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IDT Open Seminar: Symbiosis or Annihilation: A philosophical look at Artificial Intelligence


Edward A. Lee



Start time:

2018-05-02 13:30

End time:

2018-05-02 15:00



Contact person:


With the explosion of interest, hype, and fear about artificial intelligence, data science, and robotics, it is essential that we better understand how it is that technology and society evolve. Without such understanding, we are assured of making dumb decisions. In this talk, Prof. Edward Ashford Lee from Berkeley review his recent book, Plato and the Nerd, where he opens a conversation towards developing such an understanding. The book emphasizes the creative partnership and the coevolution of human culture and technology. Not to dismiss legitimate fears about the disruptive effects of technology, the real power of technology stems from its partnership with humans not its replacement of humans. We humans, with all our limitations and foibles, are central to the creation, propagation, and nurture of technology, and technology is central the progression of our society. Many technological developments are as much cultural as scientific, and human creativity provides the random mutations in a fundamentally Darwinian coevolution of a symbiosis between humans and technology.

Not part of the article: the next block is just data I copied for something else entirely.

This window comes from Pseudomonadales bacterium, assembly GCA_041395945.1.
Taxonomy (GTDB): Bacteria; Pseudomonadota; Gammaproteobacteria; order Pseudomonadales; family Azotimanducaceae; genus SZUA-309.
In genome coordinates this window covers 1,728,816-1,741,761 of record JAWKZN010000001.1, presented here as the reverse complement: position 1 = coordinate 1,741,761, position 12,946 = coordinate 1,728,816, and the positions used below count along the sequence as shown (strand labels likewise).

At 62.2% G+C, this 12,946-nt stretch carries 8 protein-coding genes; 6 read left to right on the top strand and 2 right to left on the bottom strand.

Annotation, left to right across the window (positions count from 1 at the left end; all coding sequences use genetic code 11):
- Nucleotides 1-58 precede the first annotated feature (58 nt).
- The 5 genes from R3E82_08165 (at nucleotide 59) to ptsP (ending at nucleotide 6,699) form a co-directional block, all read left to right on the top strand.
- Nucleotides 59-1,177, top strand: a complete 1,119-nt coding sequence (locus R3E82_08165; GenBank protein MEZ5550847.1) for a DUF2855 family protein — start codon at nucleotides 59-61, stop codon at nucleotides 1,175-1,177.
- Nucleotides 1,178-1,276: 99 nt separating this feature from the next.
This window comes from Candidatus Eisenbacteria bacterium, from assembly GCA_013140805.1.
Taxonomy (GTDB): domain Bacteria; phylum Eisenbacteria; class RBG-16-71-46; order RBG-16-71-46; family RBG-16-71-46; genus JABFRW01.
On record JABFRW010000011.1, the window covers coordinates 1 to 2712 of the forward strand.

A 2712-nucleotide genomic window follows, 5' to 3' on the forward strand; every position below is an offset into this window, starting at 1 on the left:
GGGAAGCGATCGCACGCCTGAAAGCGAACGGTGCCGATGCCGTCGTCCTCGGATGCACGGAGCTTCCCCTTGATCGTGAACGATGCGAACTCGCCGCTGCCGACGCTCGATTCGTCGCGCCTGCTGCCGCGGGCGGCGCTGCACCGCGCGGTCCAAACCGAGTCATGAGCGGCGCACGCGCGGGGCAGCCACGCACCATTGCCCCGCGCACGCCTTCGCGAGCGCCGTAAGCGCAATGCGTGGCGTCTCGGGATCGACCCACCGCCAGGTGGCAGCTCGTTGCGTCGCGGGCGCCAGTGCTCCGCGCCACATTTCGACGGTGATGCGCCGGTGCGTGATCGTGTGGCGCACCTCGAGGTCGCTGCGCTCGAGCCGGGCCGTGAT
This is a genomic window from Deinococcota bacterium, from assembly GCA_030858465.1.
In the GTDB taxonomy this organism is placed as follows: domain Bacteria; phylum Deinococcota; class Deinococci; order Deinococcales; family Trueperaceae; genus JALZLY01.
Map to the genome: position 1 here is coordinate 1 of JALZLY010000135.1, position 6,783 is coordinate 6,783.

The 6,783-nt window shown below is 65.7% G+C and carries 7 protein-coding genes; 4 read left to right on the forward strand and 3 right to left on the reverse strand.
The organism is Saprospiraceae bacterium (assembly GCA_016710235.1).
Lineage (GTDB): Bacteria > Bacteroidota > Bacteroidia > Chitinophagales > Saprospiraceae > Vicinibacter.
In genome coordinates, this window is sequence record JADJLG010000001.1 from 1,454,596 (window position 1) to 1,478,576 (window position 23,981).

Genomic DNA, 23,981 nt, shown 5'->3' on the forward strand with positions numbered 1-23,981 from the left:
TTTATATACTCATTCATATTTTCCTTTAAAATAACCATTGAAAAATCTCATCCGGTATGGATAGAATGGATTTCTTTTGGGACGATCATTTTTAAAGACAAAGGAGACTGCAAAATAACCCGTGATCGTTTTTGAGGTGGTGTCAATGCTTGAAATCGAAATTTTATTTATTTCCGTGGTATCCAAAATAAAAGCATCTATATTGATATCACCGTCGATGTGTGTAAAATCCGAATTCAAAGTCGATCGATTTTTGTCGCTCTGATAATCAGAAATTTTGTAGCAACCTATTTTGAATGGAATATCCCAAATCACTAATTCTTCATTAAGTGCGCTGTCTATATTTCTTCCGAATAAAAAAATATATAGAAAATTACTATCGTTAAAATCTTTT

Lee examines the question of whether technological advances are driven primarily by discovery or by invention. The question is important, because "discovery" presupposes preexistence of the facts that are discovered and abdicates responsibility for those facts. Invention, on the other hand, creates facts out of nothing and cannot escape responsibility. Lee explores the ways that engineers use models to build inventive artificial worlds and to give us things that we never dreamed of before---for example, the ability to carry in our pockets everything humans have ever published. But in a yin-and-yang balance, Lee also attempts to counter the runaway enthusiasm of some technology boosters who claim that everything in the physical world is a computation---that even such complex phenomena as human cognition are software operating on digital data. He argues that the evidence for this is weak, and the likelihood that nature has limited itself to processes that conform to today's notion of digital computation is remote. Moreover, the goal of reproducing human cognitive functions in computers vastly underestimates the potential of artificial intelligence. Technology augments rather than replicates our cognitive and physical capabilities. Complementarity and symbiosis are more likely than confrontation and annihilation.